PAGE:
Our former Edwards Historian, Leah Noble, wrote that
it was found that school was taught in Edwards as early
as 1814. She wrote that U. O. Kerr passed on the information
that his father, John Kerr, son of 1819 Scottish immigrant,
Alexander Kerr, went to school in a barn in 1819 and 1820.
This barn was on the property assigned to the Alexander
Noble family by Joseph Pitcairn (or his agent, George Allan)
and located on County Road #24 where Richard Brown lived
until a few years ago.
There were ten districts in the township.
The village school was designated #1.
were five village schools over the years. The first
known was a log cabin located on the mainland across from
the George Allan brick house. The next one was built
in 1840 of stone beside where the present VFW building is.
It was large enough to accommodate the 10-12 students in
attendance. About 20 years later a one room wooden
structure was erected just east of the Methodist church
on Main Street to teach the elementary grades, but not high
school. Because of the expanding population, a second
room was added in 1887 and a second teacher employed.
In 1898 this school was abandoned when a new one story,
three- room school was built on East Main Street where the
Assembly of God church is now.
After the turn of the century the townspeople saw the
need for a four-year local high school. There was one year
of high school, and perhaps two, in place. To make
this vision a reality, the roof of the school was raised
and in 1914 the first high school graduation was held with
three members completing the requirements.
the 1930's the 1898 school had outlived its usefulness.
A vote decided a new, modern school was necessary and a
two-story brick school on Trout Lake Street was erected.
In June of 1936 the combination gym and auditorium was completed
and the first graduation was held from the stage.
In the fall of 1936 the Main Street school was permanently
closed and classes began in the brick school. School
was held in this structure until June of 1989 when it was
closed. The brick school on Trout Lake Street was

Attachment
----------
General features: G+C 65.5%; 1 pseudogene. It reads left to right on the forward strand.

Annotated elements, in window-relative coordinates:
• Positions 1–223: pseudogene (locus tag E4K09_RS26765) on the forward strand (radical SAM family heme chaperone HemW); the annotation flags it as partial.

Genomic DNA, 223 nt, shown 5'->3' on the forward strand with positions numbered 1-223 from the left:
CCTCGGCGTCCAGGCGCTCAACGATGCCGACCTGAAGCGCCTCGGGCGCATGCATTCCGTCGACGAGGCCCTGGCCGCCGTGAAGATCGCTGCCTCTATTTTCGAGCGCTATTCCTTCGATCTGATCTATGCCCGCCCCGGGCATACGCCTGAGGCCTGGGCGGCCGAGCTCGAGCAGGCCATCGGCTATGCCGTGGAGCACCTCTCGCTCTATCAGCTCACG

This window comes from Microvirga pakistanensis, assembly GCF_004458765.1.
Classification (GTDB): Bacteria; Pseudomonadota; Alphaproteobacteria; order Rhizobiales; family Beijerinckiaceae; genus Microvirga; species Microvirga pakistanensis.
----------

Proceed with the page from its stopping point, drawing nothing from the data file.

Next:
the final location of a school building for Edwards students
within the township of Edwards. The present school
for Edwards is located on County Route 24, just over the
line in the town of Russell, to house the students of our
merged districts of Edwards and Russell and is known
as Edwards-Knox Central School. This picture shows
the brick school on Trout Lake Street when it was new in
1936 before any landscaping was done or cement walks
School (or Barraford), Dist. #2, was located on State Highway
58 towards Fine about a mile from the village. There
was an earlier school building in the district, but the
location is not known. It has been told that the school
week at that time included Saturday. The plot of land on
which the last Creek School stood was sold for $1.00 to
the farm from which it had been taken, after the school
was closed in 1952 (from BOE minutes). The farm was
owned by Clarence Given at that time and later he razed
the school, built a retirement home on the same spot and
sold the farm to Dale J. Freeman, present owner.
Settlement School, Dist.#3, was organized to accommodate
the children of the families who lived in the area of the
two small ponds – Smith (Soft Water) and Jones. While
it was only a short way from the South Edwards district,
it was necessary for the students to have a school within
walking distance in order to be able to take advantage of
public schooling. Blitha Bullock was the teacher there
when the school closed in June 1956.
Edwards School was Dist. #4. The first settler came
to South Edwards in 1824. Others followed and about
1829 Reuben Guiles and his wife, Hannah Shaw Guiles arrived
in the young community. Hannah Guiles became South
Edwards first teacher. Since she had a growing
family, perhaps, she taught school in her own home.
So.Edwards has had more than one school building, but the
one still standing was probably the first country school
in Edwards with two rooms, one for primary grades and one
for the intermediate grades. Eventually only the room
on the left was needed for all grades taught. In June
1952 residents voted to keep school open another year.
The last teacher was Ruth Kerr. After closing the
school the residents of the area felt they needed a place